Skip to main content

Is there someone who has chronic pouchitis and has had difficulty staying in remission.

I’m wondering what medication I should try next. Lialda has helped but I still get flares while taking it. I certainly don’t want to think I’m going to have to consider a colostomy after years of having the Jpouch. Thanks for sharing what worked for you if you had or are having the same experience

Original Post

Replies sorted oldest to newest

Hi Scott. I have indeterminate IBD. I got my pouch in 1995 after years of UC. Within an 8 year period my pattern has been Lialda and budesonide, remission for 1-11/2 years without meds, return of symptoms, then back on meds.

I’m currently on mesalamine but I have had hints of a flare. Dr is recommending biologics. But for some reason I am afraid of them. I am determined not to give in to them but I wonder if I am being foolish. (I question whether all the non-Biologics are more harmful to my body). If I agree to the biologics and they don’t keep me in remission, THEN WHAT????  Then there’s a question of cost. I worry whether at some point  I will be unable to afford it. These unknowns is my dilemma. By the way, do the cipro and flagyl keep you completely asymptomatic and are they meant to take only at the start of a flare. Thanks for giving me your time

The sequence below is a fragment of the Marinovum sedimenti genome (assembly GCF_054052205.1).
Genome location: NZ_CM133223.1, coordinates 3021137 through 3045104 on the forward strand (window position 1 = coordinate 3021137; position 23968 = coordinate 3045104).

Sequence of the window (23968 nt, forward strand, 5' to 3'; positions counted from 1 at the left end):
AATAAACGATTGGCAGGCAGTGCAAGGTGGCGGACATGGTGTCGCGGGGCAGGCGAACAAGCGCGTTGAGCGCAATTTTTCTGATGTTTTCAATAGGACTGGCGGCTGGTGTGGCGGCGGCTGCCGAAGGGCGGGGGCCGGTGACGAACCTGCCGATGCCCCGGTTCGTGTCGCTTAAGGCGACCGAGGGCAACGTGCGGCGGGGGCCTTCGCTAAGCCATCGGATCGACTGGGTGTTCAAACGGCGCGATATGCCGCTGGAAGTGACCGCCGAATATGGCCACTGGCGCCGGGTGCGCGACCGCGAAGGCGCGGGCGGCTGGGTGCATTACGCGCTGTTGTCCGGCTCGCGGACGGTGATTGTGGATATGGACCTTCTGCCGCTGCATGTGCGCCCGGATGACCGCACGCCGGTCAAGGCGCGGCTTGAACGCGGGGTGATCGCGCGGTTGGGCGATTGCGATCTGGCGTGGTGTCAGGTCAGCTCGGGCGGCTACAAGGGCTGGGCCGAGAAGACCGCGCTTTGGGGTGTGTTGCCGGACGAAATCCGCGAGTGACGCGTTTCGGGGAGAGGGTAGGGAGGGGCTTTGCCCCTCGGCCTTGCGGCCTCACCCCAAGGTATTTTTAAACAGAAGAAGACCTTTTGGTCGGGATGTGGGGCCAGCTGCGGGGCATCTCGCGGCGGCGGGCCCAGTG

I have been on Biologics for 8 years and was resistant for around 5 years previous for some of the reasons you mentioned. However 8 years later I am better, have had no side effects from the biologics and managed to survive Covid 19, although it sucked for a couple days.

As far as the cost- Remicade is/was covered under every insurance plan I have had the last 8 years through 3 or 4 different insurers, with minimal copays. There is secondary insurance for it that (1) pays what the primary insurance doesn't pay and (2) counts towards your deductible as payment by a third party on your behalf. So that you actually get a financial bonus of sorts by being on Remicade. The secondary insurance is provided through the manufacturer and and is administered by Janssen.

Those payments mostly were what chewed up my $5000 annual deductible with maybe $500 out of pocket from me at the very most under any plan. That's called a $4500 windfall, or you can call it the Remicade bonus if you wish. Probably better than the bonus I will get from my employer although since I received an unrequested raise a couple weeks ago, I should probably shut up. On that.

Add Reply

Copyright © 2019 The J-Pouch Group. All rights reserved.
Link copied to your clipboard.